April 8, 2012

The Value Of Repeated Efforts

“Practice makes perfect” is a saying that many of the greatest coaches and athletes live by, and with good reason. Like anything in life, you can make the assumption that the more times you do something, the better you’ll likely become at it. It’s rare to see anyone pick up a new skill/sport with no prior training, and excel at it. Strength training is no different. Whether you want to believe it or not, lifting weights is a skill.
While the saying “practice makes perfect” may sound accurate, it actually is flawed because if you are practicing poorly, then you’re only making things worse for yourself, as the dysfunctional motor patterns that are developed from performing anything less than perfectly will likely negatively affect you in some way sooner or later. That’s where the saying “perfect practice makes perfect” becomes more accurate if becoming the best you can, at whatever you endeavour, is your primary purpose.
As it relates to strength training, assuming you are lifting with proper form, the traditional hypertrophy protocol (3 sets of 10), is certainly better than nothing, but likely not enough to make maximal progression in strength development.
Multiple set protocols are the most effective way to go about improving strength levels as increases in strength are primarily credited to increases in neuromuscular coordination. This basically means that the more times you perform a movement (PROPERLY), the more efficient your nervous system will become at recruiting the “right” muscles at the “right” times. The better you become at doing this, the more force you’ll be able to generate, AKA you are stronger.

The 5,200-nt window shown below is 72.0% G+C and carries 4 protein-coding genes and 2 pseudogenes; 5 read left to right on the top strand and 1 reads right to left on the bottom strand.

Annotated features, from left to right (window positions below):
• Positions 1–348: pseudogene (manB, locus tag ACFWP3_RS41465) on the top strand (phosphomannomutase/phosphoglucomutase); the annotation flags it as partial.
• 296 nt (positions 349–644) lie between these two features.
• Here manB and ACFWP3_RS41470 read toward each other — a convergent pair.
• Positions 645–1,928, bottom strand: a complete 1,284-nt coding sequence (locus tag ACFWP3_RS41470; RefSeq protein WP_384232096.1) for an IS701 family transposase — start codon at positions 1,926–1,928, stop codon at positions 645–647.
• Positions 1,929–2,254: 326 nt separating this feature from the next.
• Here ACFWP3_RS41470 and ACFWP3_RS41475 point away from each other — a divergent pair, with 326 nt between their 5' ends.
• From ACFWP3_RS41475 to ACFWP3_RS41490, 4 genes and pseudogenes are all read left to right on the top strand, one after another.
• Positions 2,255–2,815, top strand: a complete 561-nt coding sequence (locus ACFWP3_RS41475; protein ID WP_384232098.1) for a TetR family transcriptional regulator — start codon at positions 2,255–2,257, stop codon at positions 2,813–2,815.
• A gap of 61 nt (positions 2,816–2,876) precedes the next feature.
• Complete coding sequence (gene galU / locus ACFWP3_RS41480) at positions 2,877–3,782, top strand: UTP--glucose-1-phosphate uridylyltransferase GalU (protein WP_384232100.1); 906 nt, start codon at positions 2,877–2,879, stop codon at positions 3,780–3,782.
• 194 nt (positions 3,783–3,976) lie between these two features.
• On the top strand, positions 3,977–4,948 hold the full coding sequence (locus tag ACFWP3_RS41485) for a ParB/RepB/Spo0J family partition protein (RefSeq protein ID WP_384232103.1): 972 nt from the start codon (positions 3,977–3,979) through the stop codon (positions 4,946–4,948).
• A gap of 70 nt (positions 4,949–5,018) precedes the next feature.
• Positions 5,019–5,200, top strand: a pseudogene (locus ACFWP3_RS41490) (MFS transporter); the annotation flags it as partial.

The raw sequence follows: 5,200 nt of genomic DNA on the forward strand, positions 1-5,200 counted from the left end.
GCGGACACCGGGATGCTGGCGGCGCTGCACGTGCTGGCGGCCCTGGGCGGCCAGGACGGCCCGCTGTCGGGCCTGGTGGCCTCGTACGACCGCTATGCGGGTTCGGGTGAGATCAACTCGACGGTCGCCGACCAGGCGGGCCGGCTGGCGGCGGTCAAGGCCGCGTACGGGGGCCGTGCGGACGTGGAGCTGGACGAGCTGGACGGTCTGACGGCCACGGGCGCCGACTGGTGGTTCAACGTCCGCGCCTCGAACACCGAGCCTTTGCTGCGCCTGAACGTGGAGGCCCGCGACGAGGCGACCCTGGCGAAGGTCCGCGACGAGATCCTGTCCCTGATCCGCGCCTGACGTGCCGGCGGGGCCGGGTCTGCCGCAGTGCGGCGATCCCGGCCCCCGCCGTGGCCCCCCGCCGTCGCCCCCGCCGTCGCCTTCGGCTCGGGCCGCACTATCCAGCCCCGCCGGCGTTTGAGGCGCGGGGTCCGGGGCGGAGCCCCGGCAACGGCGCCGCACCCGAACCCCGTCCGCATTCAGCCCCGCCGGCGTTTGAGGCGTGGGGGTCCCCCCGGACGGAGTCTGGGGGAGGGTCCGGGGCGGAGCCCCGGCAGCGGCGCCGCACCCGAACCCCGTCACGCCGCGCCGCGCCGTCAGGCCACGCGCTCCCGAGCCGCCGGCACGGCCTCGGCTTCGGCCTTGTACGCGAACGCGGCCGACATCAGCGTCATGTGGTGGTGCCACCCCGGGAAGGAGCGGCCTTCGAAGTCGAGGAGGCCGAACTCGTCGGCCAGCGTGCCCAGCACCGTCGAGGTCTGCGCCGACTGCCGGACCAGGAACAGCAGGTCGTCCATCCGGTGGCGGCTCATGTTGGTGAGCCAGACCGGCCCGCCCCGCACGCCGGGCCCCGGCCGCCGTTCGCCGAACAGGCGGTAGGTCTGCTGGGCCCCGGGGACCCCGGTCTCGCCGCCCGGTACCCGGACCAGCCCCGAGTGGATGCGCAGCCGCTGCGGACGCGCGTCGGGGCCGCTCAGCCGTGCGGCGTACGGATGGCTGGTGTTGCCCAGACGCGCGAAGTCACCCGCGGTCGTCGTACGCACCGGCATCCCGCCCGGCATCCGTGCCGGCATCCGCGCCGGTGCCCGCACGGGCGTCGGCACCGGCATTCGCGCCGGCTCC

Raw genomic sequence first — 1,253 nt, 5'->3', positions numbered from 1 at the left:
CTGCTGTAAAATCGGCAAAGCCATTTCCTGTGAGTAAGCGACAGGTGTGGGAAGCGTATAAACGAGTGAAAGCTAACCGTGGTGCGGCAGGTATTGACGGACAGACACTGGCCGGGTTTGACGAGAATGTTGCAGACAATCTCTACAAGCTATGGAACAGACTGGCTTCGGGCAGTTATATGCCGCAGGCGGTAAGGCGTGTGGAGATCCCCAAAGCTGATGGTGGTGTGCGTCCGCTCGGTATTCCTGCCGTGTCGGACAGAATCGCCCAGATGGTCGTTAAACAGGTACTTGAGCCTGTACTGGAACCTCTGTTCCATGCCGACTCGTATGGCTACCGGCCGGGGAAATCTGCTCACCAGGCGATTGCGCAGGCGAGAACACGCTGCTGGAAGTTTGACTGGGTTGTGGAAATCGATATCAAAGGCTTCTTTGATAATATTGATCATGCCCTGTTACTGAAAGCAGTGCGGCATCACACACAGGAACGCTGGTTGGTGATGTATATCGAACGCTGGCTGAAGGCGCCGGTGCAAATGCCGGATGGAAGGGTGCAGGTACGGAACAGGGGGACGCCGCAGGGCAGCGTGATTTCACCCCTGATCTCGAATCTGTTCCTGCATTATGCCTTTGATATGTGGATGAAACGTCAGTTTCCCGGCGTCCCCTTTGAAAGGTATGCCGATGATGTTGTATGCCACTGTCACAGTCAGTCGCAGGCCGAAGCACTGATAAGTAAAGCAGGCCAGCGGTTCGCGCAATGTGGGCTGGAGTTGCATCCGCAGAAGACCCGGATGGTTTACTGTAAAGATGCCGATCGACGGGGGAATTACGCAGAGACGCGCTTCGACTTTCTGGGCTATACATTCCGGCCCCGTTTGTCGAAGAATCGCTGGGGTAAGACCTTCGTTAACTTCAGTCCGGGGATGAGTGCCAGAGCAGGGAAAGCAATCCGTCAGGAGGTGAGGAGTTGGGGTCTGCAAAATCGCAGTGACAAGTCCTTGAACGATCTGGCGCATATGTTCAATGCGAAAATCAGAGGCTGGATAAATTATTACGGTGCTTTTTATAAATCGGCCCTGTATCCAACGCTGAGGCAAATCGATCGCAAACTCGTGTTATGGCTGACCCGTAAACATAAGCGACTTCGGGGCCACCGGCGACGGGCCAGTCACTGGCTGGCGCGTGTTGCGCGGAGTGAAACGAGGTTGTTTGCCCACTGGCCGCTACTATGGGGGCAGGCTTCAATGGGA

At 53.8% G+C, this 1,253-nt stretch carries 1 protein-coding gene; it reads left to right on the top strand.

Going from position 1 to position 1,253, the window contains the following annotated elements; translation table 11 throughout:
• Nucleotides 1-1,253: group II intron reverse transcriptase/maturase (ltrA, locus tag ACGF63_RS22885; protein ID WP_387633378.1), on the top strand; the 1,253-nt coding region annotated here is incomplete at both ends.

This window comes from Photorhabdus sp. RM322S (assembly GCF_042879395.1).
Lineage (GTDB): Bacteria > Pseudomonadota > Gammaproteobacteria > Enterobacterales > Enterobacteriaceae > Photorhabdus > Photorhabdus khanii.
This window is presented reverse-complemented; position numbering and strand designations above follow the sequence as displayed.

Performing repeated efforts with high intensities have shown to deliver the most positive testosterone response from training. This alone will lead to an increase in strength development as testosterone improves the muscles’ ability to contract because of the positive effects it has on the neuromuscular system.
Increases in strength do not necessarily translate into increases in hypertrophy directly, but it certainly helps. The increases in strength that are developed from performing repeated efforts with high intensities will enable you to use heavier weights when using hypertrophy methods, therefore maximizing the equation for results: LOAD X TIME UNDER TENSION.
Repeated efforts are also necessary to fully deplete glycogen storage, which is another way to increase hypertrophy. The more glycogen depleted through training, the more glycogen that can be replenished post training, and greater size is the result.
Performing repeated efforts with low-moderate intensities with minimal rest intervals have shown to deliver the most positive growth hormone response from training. This alone will lead to greater hypertrophy as growth hormone is also an anabolic hormone.
In sport, repeated efforts are needed to win championships. While you can win a single game/competition by scoring once, or by being somewhat unproductive, to be the best you need to be able to repeat positive efforts, whether it be scoring a touchdown/field goal, sinking a basketball, hitting a baseball, knocking out an opponent, etc. You can’t just do things once and expect to win consistently!
In business, repeated efforts are needed to become successful. While you can make a lot of money by signing one big deal, to be wealthy you need to find something that “works”, relative to the business you’re involved in, and stick to that. If, and when, you figure out what that is, you do it again, and again, and again.
Like sports and business, fitness (strength and/or muscular development, fat loss, etc.) is no different. Assuming you know how to perform the exercises you choose to do, to get the best result given your time and effort, you need to repeat your efforts.
If you take your training seriously and look at it as “work”, then you probably already understand the value of performing repeated efforts. Like work, as in your occupation, the harder you work, and more work you get done, the greater reward you’ll get in return, as in paycheque.